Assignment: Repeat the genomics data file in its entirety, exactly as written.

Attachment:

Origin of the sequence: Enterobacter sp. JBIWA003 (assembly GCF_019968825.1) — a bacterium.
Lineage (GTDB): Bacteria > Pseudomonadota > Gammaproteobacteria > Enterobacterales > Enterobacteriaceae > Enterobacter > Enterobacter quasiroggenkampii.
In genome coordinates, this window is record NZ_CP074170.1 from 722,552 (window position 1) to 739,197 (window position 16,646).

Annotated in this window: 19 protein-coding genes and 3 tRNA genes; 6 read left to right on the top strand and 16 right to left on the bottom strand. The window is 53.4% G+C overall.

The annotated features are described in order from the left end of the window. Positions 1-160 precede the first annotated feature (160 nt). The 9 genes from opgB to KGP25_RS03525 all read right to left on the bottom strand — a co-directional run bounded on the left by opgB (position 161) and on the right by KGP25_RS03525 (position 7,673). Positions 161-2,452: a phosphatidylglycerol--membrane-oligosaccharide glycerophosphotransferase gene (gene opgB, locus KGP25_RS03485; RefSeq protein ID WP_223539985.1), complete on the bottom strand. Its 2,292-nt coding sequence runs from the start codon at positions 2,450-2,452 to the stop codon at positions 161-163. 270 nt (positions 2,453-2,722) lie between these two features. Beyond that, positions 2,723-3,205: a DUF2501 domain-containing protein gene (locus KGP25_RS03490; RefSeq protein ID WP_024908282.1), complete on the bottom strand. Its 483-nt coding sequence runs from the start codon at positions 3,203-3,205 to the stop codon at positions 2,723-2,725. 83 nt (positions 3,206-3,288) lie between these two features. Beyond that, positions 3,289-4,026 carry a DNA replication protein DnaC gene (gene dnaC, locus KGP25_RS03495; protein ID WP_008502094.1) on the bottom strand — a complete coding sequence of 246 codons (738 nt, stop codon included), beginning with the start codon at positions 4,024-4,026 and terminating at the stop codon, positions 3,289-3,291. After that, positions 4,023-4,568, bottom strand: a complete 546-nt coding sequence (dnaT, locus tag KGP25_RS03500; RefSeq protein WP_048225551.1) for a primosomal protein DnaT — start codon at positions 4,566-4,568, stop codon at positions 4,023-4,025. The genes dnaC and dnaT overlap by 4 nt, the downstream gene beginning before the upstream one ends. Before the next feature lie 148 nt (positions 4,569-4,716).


Origin of the sequence: Enterobacter sp. JBIWA003 (assembly GCF_019968825.1) — a bacterium.
Lineage (GTDB): Bacteria > Pseudomonadota > Gammaproteobacteria > Enterobacterales > Enterobacteriaceae > Enterobacter > Enterobacter quasiroggenkampii.
In genome coordinates, this window is record NZ_CP074170.1 from 722,552 (window position 1) to 739,197 (window position 16,646).

Annotated in this window: 19 protein-coding genes and 3 tRNA genes; 6 read left to right on the top strand and 16 right to left on the bottom strand. The window is 53.4% G+C overall.

The annotated features are described in order from the left end of the window. Positions 1-160 precede the first annotated feature (160 nt). The 9 genes from opgB to KGP25_RS03525 all read right to left on the bottom strand — a co-directional run bounded on the left by opgB (position 161) and on the right by KGP25_RS03525 (position 7,673). Positions 161-2,452: a phosphatidylglycerol--membrane-oligosaccharide glycerophosphotransferase gene (gene opgB, locus KGP25_RS03485; RefSeq protein ID WP_223539985.1), complete on the bottom strand. Its 2,292-nt coding sequence runs from the start codon at positions 2,450-2,452 to the stop codon at positions 161-163. 270 nt (positions 2,453-2,722) lie between these two features. Beyond that, positions 2,723-3,205: a DUF2501 domain-containing protein gene (locus KGP25_RS03490; RefSeq protein ID WP_024908282.1), complete on the bottom strand. Its 483-nt coding sequence runs from the start codon at positions 3,203-3,205 to the stop codon at positions 2,723-2,725. 83 nt (positions 3,206-3,288) lie between these two features. Beyond that, positions 3,289-4,026 carry a DNA replication protein DnaC gene (gene dnaC, locus KGP25_RS03495; protein ID WP_008502094.1) on the bottom strand — a complete coding sequence of 246 codons (738 nt, stop codon included), beginning with the start codon at positions 4,024-4,026 and terminating at the stop codon, positions 3,289-3,291. After that, positions 4,023-4,568, bottom strand: a complete 546-nt coding sequence (dnaT, locus tag KGP25_RS03500; RefSeq protein WP_048225551.1) for a primosomal protein DnaT — start codon at positions 4,566-4,568, stop codon at positions 4,023-4,025. The genes dnaC and dnaT overlap by 4 nt, the downstream gene beginning before the upstream one ends. Before the next feature lie 148 nt (positions 4,569-4,716).